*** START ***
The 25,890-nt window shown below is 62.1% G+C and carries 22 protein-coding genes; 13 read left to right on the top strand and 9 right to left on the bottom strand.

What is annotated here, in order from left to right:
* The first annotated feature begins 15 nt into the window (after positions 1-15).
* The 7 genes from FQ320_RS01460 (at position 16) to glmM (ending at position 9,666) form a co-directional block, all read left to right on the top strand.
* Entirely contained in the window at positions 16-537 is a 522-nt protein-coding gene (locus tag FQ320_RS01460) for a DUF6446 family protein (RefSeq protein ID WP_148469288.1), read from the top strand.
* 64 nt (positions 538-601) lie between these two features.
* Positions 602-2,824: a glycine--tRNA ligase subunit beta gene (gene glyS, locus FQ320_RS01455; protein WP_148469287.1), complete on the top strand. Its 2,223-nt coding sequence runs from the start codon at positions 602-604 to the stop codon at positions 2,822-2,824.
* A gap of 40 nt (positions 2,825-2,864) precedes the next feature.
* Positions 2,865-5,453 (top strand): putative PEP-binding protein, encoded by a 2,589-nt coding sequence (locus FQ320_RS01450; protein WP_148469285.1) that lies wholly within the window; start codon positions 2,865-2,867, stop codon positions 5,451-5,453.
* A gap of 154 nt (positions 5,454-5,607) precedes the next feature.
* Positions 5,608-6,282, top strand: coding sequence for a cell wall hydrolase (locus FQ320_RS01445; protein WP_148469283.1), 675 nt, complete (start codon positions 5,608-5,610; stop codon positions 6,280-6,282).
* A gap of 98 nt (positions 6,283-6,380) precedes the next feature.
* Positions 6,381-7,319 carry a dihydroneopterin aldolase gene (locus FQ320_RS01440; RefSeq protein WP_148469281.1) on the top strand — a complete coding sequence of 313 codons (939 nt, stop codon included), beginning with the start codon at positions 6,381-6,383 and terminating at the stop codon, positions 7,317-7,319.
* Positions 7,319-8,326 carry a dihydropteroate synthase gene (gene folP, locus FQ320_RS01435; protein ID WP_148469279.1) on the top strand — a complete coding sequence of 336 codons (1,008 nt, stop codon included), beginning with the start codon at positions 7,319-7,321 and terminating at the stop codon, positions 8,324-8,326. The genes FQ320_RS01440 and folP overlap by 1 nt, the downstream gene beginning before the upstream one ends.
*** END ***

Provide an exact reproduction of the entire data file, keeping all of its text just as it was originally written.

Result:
The 25,890-nt window shown below is 62.1% G+C and carries 22 protein-coding genes; 13 read left to right on the top strand and 9 right to left on the bottom strand.

What is annotated here, in order from left to right:
* The first annotated feature begins 15 nt into the window (after positions 1-15).
* The 7 genes from FQ320_RS01460 (at position 16) to glmM (ending at position 9,666) form a co-directional block, all read left to right on the top strand.
* Entirely contained in the window at positions 16-537 is a 522-nt protein-coding gene (locus tag FQ320_RS01460) for a DUF6446 family protein (RefSeq protein ID WP_148469288.1), read from the top strand.
* 64 nt (positions 538-601) lie between these two features.
* Positions 602-2,824: a glycine--tRNA ligase subunit beta gene (gene glyS, locus FQ320_RS01455; protein WP_148469287.1), complete on the top strand. Its 2,223-nt coding sequence runs from the start codon at positions 602-604 to the stop codon at positions 2,822-2,824.
* A gap of 40 nt (positions 2,825-2,864) precedes the next feature.
* Positions 2,865-5,453 (top strand): putative PEP-binding protein, encoded by a 2,589-nt coding sequence (locus FQ320_RS01450; protein WP_148469285.1) that lies wholly within the window; start codon positions 2,865-2,867, stop codon positions 5,451-5,453.
* A gap of 154 nt (positions 5,454-5,607) precedes the next feature.
* Positions 5,608-6,282, top strand: coding sequence for a cell wall hydrolase (locus FQ320_RS01445; protein WP_148469283.1), 675 nt, complete (start codon positions 5,608-5,610; stop codon positions 6,280-6,282).
* A gap of 98 nt (positions 6,283-6,380) precedes the next feature.
* Positions 6,381-7,319 carry a dihydroneopterin aldolase gene (locus FQ320_RS01440; RefSeq protein WP_148469281.1) on the top strand — a complete coding sequence of 313 codons (939 nt, stop codon included), beginning with the start codon at positions 6,381-6,383 and terminating at the stop codon, positions 7,317-7,319.
* Positions 7,319-8,326 carry a dihydropteroate synthase gene (gene folP, locus FQ320_RS01435; protein ID WP_148469279.1) on the top strand — a complete coding sequence of 336 codons (1,008 nt, stop codon included), beginning with the start codon at positions 7,319-7,321 and terminating at the stop codon, positions 8,324-8,326. The genes FQ320_RS01440 and folP overlap by 1 nt, the downstream gene beginning before the upstream one ends.